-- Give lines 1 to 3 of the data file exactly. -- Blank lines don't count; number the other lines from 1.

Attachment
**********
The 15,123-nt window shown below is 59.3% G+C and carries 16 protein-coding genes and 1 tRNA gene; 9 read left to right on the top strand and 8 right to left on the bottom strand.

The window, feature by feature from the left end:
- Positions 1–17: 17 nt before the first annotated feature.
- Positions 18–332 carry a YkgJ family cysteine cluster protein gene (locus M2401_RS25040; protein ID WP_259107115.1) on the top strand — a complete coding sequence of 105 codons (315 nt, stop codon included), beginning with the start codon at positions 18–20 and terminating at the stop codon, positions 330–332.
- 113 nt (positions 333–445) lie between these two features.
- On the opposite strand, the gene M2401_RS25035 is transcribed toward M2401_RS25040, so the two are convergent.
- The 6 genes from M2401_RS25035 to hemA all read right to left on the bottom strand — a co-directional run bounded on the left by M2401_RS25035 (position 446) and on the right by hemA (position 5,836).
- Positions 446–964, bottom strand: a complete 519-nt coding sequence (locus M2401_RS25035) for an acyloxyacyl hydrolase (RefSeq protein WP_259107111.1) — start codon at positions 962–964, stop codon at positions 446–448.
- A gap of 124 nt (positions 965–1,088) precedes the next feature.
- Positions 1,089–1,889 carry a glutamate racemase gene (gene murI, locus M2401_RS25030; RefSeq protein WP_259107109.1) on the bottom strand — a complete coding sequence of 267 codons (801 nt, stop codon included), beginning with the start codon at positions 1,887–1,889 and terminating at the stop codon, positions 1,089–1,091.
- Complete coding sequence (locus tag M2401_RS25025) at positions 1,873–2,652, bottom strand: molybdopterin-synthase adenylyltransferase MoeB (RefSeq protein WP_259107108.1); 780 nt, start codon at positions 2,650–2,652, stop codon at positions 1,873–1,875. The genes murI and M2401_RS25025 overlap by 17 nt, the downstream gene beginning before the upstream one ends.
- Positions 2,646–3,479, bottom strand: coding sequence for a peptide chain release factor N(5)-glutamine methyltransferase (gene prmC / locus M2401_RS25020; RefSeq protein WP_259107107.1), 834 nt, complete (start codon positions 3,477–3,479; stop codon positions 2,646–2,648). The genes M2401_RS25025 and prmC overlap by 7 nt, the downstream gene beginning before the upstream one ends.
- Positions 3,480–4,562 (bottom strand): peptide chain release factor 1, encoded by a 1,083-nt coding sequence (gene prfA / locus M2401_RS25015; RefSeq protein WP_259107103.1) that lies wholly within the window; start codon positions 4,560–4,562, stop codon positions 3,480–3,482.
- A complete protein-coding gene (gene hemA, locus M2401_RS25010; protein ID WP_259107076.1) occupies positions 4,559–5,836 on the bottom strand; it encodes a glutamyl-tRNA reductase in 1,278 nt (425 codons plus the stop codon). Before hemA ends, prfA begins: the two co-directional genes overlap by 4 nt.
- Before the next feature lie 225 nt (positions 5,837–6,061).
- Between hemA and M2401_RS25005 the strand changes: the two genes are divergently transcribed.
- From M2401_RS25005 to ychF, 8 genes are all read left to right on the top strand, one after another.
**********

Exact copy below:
The 15,123-nt window shown below is 59.3% G+C and carries 16 protein-coding genes and 1 tRNA gene; 9 read left to right on the top strand and 8 right to left on the bottom strand.

The window, feature by feature from the left end:
- Positions 1–17: 17 nt before the first annotated feature.